• I think you made the right decision. My point is that if review the reviews, and this comes back to hyundai vs america vs japan, then you do not hear mention of past problems with cars from japan. Each model and year gets a clean sheet of paper. Each and every review I have seen about hyundai has somewhere in it an nod to the old, bad car days of hyundai. Its the same for american cars and vans. The only vehicles that seem to be bullet proof for america are trucks, but since i am not in the market for one, my experience is admittedly lacking.

    Other than the consumer reviews her on Edmunds, do the reviewers mention it?

    You were wise to move to another vehicle that year, but unlike Chrysler vans, Honda got a clear slate. Past reliability is always brought up with any other cars outside of Japan (except of course to reinforce the bulletproof reliability)

    NHTSA CAMPAIGN ID Number : 04V551000 regarding the honda accord. This affected 257000 accords. The airbag during installation could have been ripped. Dealers were to install a protective piece of equiptment to avoid this problem. This affected 2004 and 2005 accords.

    Never once in an accord review was this mentioned. Also on the consumer boards one of the responders stated that there was a recall for the transmission of the 2005's, can not confirm that though, because you NEVER hear about the bad stuff with Japan.
  • captain2captain2 Posts: 3,971
    you must be reading different magazines than I do - the enthusiast mags. very rarely, if ever, talk about repair histories or problems with any brand unless, of course, it effected the car's performance during the time they had the car. They are simply evaluating a car's comfort, styling, and most of all, the car's dynamic capabilites - acceleration, handling, braking etc. Reference the most recent issue of MT testing the Avalon, Azera and the new Passat 3.6. Yes the Azera finished 3rd, but because to them, anyway, it is just a little too soft - more like a Buick - but did not say anything about Hyundai's past history, only that the car was a genuine leap in the right direction - which it certainly is. The Passat - didn't mention a thing about any of the reliability issues that VW and the Germans have been having - only that the tranny hunts for gears and the ride a little harsh. So they select the Avalon (in Touring trim) as a best compromise. My point is: MT and the other car mags will not generally trash a car around things like recalls and premature transmission failures - it would cost them too many advertising dollars.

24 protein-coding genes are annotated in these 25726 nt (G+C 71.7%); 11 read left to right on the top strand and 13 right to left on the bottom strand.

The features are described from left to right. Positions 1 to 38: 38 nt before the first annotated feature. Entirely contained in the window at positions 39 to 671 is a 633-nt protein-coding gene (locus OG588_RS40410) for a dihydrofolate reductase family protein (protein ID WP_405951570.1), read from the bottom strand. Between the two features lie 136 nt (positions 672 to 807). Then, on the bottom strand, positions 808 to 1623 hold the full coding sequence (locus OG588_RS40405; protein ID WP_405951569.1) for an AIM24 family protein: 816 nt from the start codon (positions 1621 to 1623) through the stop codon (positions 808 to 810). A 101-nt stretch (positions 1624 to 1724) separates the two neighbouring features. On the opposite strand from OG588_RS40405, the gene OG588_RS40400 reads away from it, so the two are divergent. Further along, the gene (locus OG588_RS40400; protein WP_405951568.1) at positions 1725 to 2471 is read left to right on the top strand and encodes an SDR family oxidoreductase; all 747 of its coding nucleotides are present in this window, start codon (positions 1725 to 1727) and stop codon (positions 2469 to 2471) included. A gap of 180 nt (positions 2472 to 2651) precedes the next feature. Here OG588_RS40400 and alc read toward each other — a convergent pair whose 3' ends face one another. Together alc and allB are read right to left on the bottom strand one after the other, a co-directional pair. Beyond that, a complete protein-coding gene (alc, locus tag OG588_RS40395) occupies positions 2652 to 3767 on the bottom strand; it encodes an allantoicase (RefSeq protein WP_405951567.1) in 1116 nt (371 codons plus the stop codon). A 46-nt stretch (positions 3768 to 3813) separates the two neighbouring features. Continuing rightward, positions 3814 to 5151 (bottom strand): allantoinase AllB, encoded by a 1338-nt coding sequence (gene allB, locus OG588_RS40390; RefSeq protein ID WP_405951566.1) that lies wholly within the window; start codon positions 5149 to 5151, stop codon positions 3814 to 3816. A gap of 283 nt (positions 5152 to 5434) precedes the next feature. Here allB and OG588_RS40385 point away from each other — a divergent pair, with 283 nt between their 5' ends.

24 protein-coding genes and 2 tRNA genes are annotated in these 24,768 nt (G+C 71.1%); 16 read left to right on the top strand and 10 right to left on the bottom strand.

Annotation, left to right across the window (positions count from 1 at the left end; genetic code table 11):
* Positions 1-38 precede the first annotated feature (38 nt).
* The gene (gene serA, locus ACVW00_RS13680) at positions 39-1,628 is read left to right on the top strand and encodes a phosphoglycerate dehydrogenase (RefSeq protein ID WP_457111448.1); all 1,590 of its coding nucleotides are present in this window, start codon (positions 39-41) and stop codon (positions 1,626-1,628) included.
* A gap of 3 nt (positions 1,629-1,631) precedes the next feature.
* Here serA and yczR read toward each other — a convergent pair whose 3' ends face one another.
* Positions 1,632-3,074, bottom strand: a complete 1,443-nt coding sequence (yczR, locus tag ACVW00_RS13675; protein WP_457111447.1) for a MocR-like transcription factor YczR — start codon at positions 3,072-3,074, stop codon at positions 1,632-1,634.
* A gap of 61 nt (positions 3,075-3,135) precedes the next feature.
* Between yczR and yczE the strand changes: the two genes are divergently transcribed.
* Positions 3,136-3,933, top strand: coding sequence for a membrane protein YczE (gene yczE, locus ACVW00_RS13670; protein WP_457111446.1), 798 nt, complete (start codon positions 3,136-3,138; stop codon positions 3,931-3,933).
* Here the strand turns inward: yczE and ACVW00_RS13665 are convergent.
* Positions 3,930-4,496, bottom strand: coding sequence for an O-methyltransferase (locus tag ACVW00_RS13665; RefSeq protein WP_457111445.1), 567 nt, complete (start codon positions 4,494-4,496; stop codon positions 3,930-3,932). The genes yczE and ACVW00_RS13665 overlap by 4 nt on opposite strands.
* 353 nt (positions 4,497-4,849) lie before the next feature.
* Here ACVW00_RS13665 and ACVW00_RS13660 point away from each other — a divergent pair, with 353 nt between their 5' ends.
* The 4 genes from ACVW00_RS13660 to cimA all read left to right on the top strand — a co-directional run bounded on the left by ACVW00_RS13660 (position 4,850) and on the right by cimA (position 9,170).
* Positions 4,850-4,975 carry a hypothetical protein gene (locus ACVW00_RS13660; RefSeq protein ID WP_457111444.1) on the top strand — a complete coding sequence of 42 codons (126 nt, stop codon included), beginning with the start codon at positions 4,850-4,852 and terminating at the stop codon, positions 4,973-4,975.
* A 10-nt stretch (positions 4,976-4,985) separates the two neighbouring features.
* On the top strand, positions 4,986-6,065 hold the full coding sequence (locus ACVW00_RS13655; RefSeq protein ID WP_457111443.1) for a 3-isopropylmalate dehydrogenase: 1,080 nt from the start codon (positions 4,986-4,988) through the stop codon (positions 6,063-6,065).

The consumer organizations, however, a different story - they will gather data on almost everything we buy, don't have an 'obligation' to affluent advertisers, and then simply compare repair histories. Although these organizations have their own priorities (eg safety over performance) how do you argue with what is consumer supplied informaion. And yes, that Honda tranny of 2003 is about the only noted problem area for those cars in the CR ratings, for example. As it should be. And yes, CR did do a story in the 06 Buying guide issue about how the quality gaps were narrowing between the US/Korean brands and the Japanese.
    As, I think it is.
    All in all, doesn't sound very 'anti-American' to me?
  • There is another discussion which details the Buick Lucerne and LaCrosse in comparison with the Azera.

    averigejoe, "Hyundai Azera vs. Volkswagen Passat vs. Buick LaCrosse" #, 19 Nov 2005 11:28 pm

    You may be surprised at the prices and equipment levels of the three. Take a look.
  • kwonc71kwonc71 Posts: 245
    Azera Ultimate Pearl White for $26,941 on Ebay. You get another $1,000 off as a Hyundai owner= $25,941. About $8,000 off from a Avalon price. Type "Azera" on Ebay search. You will find a page from Great Lake Hyundai in OH.
  • Why do so many Americans care about some magazine editor's subjective opinion. The objective results of car performance are posted by every automobile manufacturer. Everything else is someone's OPINION. The definitions of fit and finish, road noise, seat comfort, drivability, etc. are completely different for most people. Do yourself a favor - drive the cars yourself before you buy and get the one the YOU want. Forget about opinions because yours is the only one that matters.